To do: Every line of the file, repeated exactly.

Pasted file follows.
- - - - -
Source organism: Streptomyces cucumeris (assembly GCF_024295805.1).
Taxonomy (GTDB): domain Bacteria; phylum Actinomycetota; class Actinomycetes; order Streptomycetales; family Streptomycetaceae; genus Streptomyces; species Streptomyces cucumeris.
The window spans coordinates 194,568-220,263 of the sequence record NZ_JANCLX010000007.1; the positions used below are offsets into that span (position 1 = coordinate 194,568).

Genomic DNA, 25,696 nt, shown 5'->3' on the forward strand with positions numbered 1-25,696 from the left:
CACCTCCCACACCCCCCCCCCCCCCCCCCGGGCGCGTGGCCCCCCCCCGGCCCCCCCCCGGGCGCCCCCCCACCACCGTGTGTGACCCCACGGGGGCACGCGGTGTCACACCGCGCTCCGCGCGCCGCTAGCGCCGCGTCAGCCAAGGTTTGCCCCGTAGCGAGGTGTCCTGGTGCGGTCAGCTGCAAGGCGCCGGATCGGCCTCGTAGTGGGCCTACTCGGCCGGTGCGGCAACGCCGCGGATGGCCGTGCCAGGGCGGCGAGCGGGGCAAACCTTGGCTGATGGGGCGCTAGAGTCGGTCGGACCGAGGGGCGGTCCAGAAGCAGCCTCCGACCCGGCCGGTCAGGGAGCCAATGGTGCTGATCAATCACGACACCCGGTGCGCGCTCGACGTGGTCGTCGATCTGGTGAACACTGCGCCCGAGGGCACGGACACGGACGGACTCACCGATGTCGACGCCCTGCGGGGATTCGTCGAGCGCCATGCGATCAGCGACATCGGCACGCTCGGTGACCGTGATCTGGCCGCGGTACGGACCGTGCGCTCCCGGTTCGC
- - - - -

Source organism: Streptomyces cucumeris (assembly GCF_024295805.1).
Taxonomy (GTDB): domain Bacteria; phylum Actinomycetota; class Actinomycetes; order Streptomycetales; family Streptomycetaceae; genus Streptomyces; species Streptomyces cucumeris.
The window spans coordinates 194,568-220,263 of the sequence record NZ_JANCLX010000007.1; the positions used below are offsets into that span (position 1 = coordinate 194,568).

Genomic DNA, 25,696 nt, shown 5'->3' on the forward strand with positions numbered 1-25,696 from the left:
CACCTCCCACACCCCCCCCCCCCCCCCCCGGGCGCGTGGCCCCCCCCCGGCCCCCCCCCGGGCGCCCCCCCACCACCGTGTGTGACCCCACGGGGGCACGCGGTGTCACACCGCGCTCCGCGCGCCGCTAGCGCCGCGTCAGCCAAGGTTTGCCCCGTAGCGAGGTGTCCTGGTGCGGTCAGCTGCAAGGCGCCGGATCGGCCTCGTAGTGGGCCTACTCGGCCGGTGCGGCAACGCCGCGGATGGCCGTGCCAGGGCGGCGAGCGGGGCAAACCTTGGCTGATGGGGCGCTAGAGTCGGTCGGACCGAGGGGCGGTCCAGAAGCAGCCTCCGACCCGGCCGGTCAGGGAGCCAATGGTGCTGATCAATCACGACACCCGGTGCGCGCTCGACGTGGTCGTCGATCTGGTGAACACTGCGCCCGAGGGCACGGACACGGACGGACTCACCGATGTCGACGCCCTGCGGGGATTCGTCGAGCGCCATGCGATCAGCGACATCGGCACGCTCGGTGACCGTGATCTGGCCGCGGTACGGACCGTGCGCTCCCGGTTCGC